Julie Archer, who coordinates PERC research and data analysis, praised former Secretary of State Ken Hechler and current Secretary of State Joe Manchin for making campaign contribution lists available over the Internet.

However, PERC is the only statewide organization that has an entire database in which contributors are identified by special interest affiliation. With PERCs analysis of the 2002 election complete, comparison of four election cycles is possible, Archer said.

The PERC database also identifies most contributors by industry, occupation or special interest group.

Norm Steenstra, executive director of the West Virginia Citizen Action Group, said PERC databases now include more than 100,000 individual campaign contributions made since 1996.

The database shows that campaign contributions from special interest groups increase dramatically, Steenstra said, whenever those groups get concerned about specific legislation that affects issues such as mountaintop removal mining, expansion of racetrack slot machines, coal truck weights, or tort reform that restricts financial awards in medical malpractice suits.

Steenstra predicted political contributions from payday lending company executives will increase in the immediate future. At least two companies hope to legalize short-term loans in West Virginia to allow them to charge high rates of interest for short-term loans to borrowers who need cash immediately.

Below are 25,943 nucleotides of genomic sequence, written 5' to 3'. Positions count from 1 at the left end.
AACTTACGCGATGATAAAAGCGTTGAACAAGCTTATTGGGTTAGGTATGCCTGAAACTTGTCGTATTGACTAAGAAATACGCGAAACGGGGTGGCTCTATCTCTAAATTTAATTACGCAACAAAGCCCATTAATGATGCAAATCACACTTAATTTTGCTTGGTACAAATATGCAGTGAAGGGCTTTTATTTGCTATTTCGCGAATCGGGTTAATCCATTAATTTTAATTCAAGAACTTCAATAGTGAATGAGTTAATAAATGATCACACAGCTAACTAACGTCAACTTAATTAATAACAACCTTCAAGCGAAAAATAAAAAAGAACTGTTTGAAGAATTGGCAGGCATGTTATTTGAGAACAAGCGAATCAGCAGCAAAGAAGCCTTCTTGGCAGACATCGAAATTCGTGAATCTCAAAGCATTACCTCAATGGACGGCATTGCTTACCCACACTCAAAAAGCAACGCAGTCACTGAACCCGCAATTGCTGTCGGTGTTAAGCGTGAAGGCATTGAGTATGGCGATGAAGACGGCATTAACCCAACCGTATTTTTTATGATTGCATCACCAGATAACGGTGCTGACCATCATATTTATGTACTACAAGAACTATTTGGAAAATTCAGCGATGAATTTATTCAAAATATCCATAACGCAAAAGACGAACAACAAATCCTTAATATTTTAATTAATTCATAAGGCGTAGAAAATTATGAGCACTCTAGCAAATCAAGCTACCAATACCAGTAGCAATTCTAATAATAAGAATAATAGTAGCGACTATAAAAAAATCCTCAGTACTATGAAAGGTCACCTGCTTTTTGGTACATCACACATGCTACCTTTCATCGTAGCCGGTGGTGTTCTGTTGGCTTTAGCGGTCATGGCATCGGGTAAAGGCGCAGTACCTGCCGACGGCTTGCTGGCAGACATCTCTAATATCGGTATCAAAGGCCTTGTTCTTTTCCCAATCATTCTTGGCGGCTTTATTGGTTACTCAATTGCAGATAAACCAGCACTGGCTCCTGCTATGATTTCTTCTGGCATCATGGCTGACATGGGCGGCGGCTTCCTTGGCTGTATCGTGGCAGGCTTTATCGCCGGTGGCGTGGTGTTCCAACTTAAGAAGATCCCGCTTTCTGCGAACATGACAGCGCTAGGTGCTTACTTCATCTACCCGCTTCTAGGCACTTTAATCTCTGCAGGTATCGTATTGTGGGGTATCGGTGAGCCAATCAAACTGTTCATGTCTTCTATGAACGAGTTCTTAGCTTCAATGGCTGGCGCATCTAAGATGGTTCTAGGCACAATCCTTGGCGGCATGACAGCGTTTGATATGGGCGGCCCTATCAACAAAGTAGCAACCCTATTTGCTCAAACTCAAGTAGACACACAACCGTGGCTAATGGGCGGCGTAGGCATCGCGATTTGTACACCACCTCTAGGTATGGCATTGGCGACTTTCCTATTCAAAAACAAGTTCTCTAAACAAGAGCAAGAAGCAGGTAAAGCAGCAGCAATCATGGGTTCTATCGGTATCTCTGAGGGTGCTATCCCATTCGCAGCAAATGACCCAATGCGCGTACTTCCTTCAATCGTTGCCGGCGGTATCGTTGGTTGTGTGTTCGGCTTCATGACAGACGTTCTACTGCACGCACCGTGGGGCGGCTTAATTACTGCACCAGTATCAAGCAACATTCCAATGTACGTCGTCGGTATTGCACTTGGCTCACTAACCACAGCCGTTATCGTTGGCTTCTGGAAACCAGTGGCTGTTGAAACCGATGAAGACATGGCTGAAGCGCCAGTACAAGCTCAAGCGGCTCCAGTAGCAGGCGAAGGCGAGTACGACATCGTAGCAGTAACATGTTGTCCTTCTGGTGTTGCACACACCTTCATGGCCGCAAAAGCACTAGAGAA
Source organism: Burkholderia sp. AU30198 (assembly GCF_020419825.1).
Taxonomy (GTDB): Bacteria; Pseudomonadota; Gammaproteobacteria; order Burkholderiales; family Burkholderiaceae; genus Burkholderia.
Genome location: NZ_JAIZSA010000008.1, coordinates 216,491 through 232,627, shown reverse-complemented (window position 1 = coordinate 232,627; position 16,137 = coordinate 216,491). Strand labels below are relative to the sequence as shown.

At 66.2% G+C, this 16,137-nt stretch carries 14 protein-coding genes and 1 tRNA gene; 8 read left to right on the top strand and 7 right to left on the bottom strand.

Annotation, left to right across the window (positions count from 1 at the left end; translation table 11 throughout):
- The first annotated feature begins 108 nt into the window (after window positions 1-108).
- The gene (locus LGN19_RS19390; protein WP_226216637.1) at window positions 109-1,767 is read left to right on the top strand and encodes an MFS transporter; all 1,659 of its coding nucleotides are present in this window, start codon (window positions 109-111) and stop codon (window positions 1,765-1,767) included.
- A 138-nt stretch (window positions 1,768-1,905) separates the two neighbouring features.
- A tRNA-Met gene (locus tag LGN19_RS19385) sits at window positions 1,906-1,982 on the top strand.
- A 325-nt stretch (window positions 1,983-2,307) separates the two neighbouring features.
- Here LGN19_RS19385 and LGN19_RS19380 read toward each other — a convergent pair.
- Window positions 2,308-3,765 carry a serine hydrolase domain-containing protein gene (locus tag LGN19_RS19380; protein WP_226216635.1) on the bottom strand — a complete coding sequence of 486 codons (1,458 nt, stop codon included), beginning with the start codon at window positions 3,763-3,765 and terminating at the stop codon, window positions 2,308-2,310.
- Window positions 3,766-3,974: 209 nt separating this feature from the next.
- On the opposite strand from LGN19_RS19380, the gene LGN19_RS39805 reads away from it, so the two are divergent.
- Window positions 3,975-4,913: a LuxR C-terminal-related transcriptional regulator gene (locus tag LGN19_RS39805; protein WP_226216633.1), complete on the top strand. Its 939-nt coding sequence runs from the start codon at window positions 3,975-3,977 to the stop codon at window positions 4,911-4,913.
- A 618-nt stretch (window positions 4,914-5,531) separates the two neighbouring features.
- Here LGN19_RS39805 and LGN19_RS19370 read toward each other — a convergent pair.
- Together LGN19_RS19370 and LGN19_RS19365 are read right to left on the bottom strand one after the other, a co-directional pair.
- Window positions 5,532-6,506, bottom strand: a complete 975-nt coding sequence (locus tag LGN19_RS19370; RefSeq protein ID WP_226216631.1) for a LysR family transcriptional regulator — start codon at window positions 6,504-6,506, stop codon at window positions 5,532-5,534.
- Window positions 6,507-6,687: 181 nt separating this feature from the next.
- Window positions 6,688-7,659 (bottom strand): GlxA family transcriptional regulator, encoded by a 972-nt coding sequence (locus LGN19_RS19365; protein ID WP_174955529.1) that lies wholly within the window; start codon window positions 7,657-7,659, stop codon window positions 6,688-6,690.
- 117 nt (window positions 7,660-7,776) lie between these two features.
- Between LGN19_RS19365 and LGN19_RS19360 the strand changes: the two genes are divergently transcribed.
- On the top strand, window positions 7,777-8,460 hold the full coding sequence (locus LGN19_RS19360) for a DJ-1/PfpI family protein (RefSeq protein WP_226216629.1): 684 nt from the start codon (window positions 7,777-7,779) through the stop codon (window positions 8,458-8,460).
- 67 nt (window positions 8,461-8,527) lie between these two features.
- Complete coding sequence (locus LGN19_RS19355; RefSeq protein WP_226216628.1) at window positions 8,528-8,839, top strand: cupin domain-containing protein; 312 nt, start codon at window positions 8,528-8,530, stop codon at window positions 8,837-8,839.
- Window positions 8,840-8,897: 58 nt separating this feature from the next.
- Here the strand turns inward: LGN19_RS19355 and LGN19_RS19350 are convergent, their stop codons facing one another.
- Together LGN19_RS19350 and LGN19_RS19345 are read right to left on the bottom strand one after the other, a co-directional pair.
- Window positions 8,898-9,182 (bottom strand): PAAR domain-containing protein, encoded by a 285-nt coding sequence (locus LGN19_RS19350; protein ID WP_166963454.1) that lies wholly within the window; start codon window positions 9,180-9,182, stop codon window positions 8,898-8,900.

In 2002, 67 percent of all contributions to legislators went to winning candidates. But some losing incumbent candidates also raised and spent considerable sums.

Former Sen. Oshel Craigo, D-Putnam, received $408,587 in contributions for his losing race against Sen. Lisa Smith, R-Putnam. Smith raised $296,091, of which $258,000 was her own money.

Delegate Mary Pearl Compton, D-Monroe, spent $211,364 in her unsuccessful campaign for a Senate seat.

The special interest groups that contributed most to legislative candidates in 2002 were:

-- Hospital executives, physicians, chiropractors and other health-care professionals, who gave $475,650 (14 percent of the total).

-- Labor leaders and political action committees, who gave $285,558 (8 percent).

-- Coal operators, who gave $223,576 (7 percent).

-- Consumer lawyers, who gave $171,897 (5 percent).

-- Real estate agents, who gave $160,650 (5 percent).